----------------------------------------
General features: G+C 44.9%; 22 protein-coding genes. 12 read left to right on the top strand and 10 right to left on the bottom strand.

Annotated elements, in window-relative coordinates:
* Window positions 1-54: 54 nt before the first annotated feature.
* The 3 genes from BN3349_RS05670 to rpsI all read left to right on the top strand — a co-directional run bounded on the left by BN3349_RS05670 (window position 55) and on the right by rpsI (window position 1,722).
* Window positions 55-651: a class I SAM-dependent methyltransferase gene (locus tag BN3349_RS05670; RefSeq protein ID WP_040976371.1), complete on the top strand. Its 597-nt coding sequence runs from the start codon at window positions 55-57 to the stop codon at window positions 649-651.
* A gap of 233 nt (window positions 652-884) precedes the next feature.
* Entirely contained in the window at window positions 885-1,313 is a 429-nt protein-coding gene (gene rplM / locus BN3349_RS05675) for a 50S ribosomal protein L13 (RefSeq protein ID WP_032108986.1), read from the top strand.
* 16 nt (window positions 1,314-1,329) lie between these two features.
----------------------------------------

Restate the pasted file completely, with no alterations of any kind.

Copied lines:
General features: G+C 44.9%; 22 protein-coding genes. 12 read left to right on the top strand and 10 right to left on the bottom strand.

Annotated elements, in window-relative coordinates:
* Window positions 1-54: 54 nt before the first annotated feature.
* The 3 genes from BN3349_RS05670 to rpsI all read left to right on the top strand — a co-directional run bounded on the left by BN3349_RS05670 (window position 55) and on the right by rpsI (window position 1,722).
* Window positions 55-651: a class I SAM-dependent methyltransferase gene (locus tag BN3349_RS05670; RefSeq protein ID WP_040976371.1), complete on the top strand. Its 597-nt coding sequence runs from the start codon at window positions 55-57 to the stop codon at window positions 649-651.
* A gap of 233 nt (window positions 652-884) precedes the next feature.
* Entirely contained in the window at window positions 885-1,313 is a 429-nt protein-coding gene (gene rplM / locus BN3349_RS05675) for a 50S ribosomal protein L13 (RefSeq protein ID WP_032108986.1), read from the top strand.
* 16 nt (window positions 1,314-1,329) lie between these two features.